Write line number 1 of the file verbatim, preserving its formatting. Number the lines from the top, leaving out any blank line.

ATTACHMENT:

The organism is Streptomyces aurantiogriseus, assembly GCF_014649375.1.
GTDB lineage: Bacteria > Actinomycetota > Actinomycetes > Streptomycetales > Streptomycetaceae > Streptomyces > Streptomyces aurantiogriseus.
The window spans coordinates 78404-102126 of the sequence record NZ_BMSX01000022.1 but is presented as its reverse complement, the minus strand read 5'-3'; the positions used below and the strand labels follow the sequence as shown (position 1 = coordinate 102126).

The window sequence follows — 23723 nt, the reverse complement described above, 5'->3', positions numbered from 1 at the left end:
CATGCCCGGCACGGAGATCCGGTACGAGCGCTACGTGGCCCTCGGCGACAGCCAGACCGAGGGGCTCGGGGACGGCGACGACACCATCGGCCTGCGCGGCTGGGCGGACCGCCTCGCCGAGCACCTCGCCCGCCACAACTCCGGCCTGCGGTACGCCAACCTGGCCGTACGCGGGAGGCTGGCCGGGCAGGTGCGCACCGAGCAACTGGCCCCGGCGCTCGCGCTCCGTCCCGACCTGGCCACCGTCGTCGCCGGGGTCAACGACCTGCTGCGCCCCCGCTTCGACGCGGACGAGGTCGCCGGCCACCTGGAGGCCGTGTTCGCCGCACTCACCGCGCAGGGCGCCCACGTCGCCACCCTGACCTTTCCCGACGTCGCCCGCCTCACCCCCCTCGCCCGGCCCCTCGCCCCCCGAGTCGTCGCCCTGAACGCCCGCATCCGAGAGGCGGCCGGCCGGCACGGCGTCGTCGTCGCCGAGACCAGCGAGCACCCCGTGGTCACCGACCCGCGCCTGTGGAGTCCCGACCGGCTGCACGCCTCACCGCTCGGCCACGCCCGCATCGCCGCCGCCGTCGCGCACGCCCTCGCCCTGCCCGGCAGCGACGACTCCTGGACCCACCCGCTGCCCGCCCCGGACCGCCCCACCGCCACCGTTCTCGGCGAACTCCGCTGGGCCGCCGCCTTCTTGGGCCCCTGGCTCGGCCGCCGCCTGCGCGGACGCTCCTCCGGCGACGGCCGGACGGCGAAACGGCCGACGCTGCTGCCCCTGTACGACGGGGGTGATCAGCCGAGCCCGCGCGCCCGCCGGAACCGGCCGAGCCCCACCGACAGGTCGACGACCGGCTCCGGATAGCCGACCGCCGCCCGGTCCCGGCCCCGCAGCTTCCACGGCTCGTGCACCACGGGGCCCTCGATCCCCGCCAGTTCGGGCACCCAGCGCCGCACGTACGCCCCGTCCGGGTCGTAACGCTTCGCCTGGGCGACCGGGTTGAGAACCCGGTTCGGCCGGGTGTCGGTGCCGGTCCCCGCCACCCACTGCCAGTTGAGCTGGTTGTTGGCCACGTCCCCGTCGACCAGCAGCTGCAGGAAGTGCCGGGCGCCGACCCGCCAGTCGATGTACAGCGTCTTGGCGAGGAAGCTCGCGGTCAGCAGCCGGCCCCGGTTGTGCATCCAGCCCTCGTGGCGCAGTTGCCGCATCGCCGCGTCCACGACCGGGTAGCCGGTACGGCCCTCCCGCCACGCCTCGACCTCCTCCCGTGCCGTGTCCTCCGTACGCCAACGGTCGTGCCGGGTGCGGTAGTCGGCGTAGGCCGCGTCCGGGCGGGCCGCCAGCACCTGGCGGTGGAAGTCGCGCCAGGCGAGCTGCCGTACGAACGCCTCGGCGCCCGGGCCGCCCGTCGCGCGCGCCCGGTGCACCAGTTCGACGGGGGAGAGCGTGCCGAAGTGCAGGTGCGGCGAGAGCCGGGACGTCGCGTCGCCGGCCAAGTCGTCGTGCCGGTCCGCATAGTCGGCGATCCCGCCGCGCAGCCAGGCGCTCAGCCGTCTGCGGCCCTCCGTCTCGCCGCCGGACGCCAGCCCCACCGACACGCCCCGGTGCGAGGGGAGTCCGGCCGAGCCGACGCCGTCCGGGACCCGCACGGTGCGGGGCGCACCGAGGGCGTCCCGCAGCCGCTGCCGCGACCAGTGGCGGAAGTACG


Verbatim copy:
The organism is Streptomyces aurantiogriseus, assembly GCF_014649375.1.